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Asia's Worst Deal

Wall Street peddled nearly $6 billion in bonds for Asia Pulp & Paper before the Singapore company defaulted. A cautionary tale of greed, blind optimism, and the East-West divide.

Of the many phone calls Singapore-based fund manager Julia Ho received from relentless bond salesmen late last year, one stands out. This salesman, from a leading international firm, made a hard-sell pitch for high-yield bonds issued by Asia Pulp & Paper Co. (PAP ) It sounded irresistible. APP, with $3 billion in revenues, had new, state-of-the-art paper mills across Asia, plenty of fast-growing hardwood in Indonesia, and had moved into the booming China market. It was one of the few big local conglomerates with revenues mostly in hard currency.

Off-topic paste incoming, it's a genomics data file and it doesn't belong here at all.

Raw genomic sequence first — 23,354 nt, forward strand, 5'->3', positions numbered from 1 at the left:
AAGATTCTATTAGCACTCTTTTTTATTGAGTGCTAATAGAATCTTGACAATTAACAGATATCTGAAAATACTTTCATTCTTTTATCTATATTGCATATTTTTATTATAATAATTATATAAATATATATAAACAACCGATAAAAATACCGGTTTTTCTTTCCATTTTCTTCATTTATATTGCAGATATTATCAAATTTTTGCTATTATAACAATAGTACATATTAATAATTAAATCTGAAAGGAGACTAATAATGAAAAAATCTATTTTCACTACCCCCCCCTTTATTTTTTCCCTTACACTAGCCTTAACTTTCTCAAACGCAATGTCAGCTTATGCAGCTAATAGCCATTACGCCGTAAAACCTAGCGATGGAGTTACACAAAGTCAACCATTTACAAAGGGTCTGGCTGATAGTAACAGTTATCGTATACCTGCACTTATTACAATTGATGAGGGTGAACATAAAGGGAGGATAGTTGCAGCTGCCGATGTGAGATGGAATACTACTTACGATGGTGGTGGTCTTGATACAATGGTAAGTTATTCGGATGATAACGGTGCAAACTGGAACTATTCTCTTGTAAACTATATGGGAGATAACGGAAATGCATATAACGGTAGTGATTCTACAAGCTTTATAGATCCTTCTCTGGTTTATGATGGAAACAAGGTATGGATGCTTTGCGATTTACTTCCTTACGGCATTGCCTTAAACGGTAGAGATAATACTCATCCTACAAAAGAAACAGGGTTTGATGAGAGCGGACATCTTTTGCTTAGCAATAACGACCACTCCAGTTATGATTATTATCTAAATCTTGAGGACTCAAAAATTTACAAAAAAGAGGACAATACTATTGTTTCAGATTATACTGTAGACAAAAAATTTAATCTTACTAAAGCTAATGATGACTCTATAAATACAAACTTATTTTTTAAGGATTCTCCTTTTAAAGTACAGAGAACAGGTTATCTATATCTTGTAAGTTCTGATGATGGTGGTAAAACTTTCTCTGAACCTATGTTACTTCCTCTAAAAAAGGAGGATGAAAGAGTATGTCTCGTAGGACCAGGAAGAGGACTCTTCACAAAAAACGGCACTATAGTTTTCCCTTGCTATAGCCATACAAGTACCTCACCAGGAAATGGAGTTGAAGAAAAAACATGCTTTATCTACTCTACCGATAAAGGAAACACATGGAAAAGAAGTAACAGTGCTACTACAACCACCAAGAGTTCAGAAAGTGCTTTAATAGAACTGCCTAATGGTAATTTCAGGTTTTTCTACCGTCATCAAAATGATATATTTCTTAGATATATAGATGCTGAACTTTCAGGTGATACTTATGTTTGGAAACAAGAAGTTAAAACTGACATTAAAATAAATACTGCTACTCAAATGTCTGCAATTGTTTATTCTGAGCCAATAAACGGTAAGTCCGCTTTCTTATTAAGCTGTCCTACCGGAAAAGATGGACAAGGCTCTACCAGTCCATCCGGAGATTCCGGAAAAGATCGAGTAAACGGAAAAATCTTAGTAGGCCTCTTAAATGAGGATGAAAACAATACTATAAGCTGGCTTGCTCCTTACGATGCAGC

Of course, there was the little matter of APP's $13.4 billion debt. The pitch acknowledged that. "This is a very highly geared company," Ho, the investment director of Rothschild Asset Management (Singapore), recalls the salesman as saying. "But the fact that they were able to survive the Asian crisis is an indication of how capable the management is." The salesman referred to APP's founders, the Widjajas, an ethnic Chinese clan from Indonesia.